After the Juncker administration took control, the re-industrialization action plan was put on the agenda of Commissioner Elżbieta Bieńkowska. However, it ceased to be a separate plan and was incorporated into one of the ten Juncker priorities: the Internal Market. According to a speech she delivered last year, these are her main goals:
- A better integral market: “No longer does one company, in one factory, in one place, research, design and produce a whole product from start to finish. Different parts of the product are developed by different competitive companies in different factories and offices across the world. Thanks to new digital technologies, the distinction between manufacturing and services is more and more blurred. So we need to remove the main obstacles to BOTH goods and services in our Single Market.”
- Foster the modernization of EU industry: “We need to encourage our firms to adapt. Be it by digitizing; by developing energy-efficient technology; or by adopting other new cutting-edge technologies.”
- Ensuring business-friendly environment: “Smart technology needs a smart industrial climate”
So far the following action plans have been announced: European space program, Defence action plan, preserving the steel industry (protection against Asian dumping and EFSI+ESIF+Horizon2020+Coal and Steel fund funding), action plan for the circular economy (funding of over €650 million under Horizon 2020 and €5.5 billion under the structural funds), digitization of EU industry (invest €500 million in a pan-EU network of digital innovation hubs and overall mobilize over €50 billion of public and private investments). However, nothing concrete has materialised so far for energy intensive industries.
Based on the Commission’s last years’ interests, it seems that they are mostly concerned about boosting investment mainly in research and development, with an emphasis on SMEs and start-ups. Traditional manufacturing companies are mostly touched by the efforts aiming at digitizing the industry and the deepening of the EU integral market.
Ms Bieńkowska, how is the reindustrialization going? So-so… (Source: Salon24)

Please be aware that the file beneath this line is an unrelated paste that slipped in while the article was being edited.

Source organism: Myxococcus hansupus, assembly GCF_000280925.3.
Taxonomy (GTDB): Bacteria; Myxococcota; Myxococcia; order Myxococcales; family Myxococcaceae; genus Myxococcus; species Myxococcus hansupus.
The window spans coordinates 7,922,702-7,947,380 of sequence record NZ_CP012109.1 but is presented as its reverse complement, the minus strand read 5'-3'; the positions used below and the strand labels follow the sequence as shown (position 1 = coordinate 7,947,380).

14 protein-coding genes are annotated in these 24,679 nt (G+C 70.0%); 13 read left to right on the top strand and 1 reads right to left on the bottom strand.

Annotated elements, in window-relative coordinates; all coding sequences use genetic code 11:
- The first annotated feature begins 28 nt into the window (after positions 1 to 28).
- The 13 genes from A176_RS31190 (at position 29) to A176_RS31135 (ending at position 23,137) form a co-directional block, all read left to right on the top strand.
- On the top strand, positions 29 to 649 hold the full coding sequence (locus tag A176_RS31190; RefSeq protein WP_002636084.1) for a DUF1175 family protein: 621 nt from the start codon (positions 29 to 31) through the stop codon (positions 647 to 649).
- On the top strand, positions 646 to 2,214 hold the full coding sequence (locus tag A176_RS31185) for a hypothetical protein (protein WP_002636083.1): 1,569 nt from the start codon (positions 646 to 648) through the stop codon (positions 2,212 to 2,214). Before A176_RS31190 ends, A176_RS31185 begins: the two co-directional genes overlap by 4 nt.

Action plan financing
Among administrational and other smaller programmes, the EU connected two large funding projects to this aim:
- The European Structural and Investment Funds (ESIF, EUR 100 billion)
- The Horizon 2020 programme (EUR 80 billion)
This seems to be a lot of funds, but let’s take a look at how much was allocated for similar purposes in the 2007-2014 EU cycle. (At this point, it is impossible to match the two new programs with how the Commission categorizes available funds. Moreover, there are a lot of overlaps as well (for instance, the Horizon 2020 can be taken as „research and innovation” and „SME competitiveness” as well).
source: own calculations based on EC
The Horizon 2020 concentrates on research and innovation. The general idea behind the programme is that EU funds will result in new discoveries, which will be commercialized and then the manufacturing of these items will create jobs and enhance GDP.
A very similar program to Horizon 2020 was implemented between 2007 and 2015. The FP7 program had a similar amount of available budget as well. So far, the Horizon 2020 fared somewhat better since it managed to provide funding to a more diverse mix of players. This is likely due to the special funding instrument developed for SMEs.
Can current policy targets increase the share of industry in the EU?
The following graph shows how the share of manufacturing in GDP has been declining in the EU ever since we have data. There are some countries, where the share has been stagnating, like Germany or Hungary.
The 15% share of EU GDP equalled EUR 2,1 trillion in 2013. The intended EUR 180 billion to be spent on re-industrialization equals EUR 26 billion per year, which is 1% of manufacturing GDP. This 1% alone will not change the course of European manufacturing.
What is needed for manufacturing to pick up? As discussed earlier, good credit conditions, low energy prices, skilled labour and good and stable regulation. If all of these conditions are favourable, then some EU and member state support can help to push the investment through. Europe is in a fierce competition with North America and the Far East in manufacturing. Europe might be gaining momentum as energy prices have dropped and EU economies are slowly emerging from the global crisis. However, the inflexible labour market, political troubles and unreliable regulation in some countries still weigh on manufacturing growth. And these are by far bigger problems than what the Commission’s re-industrialization program can counterbalance.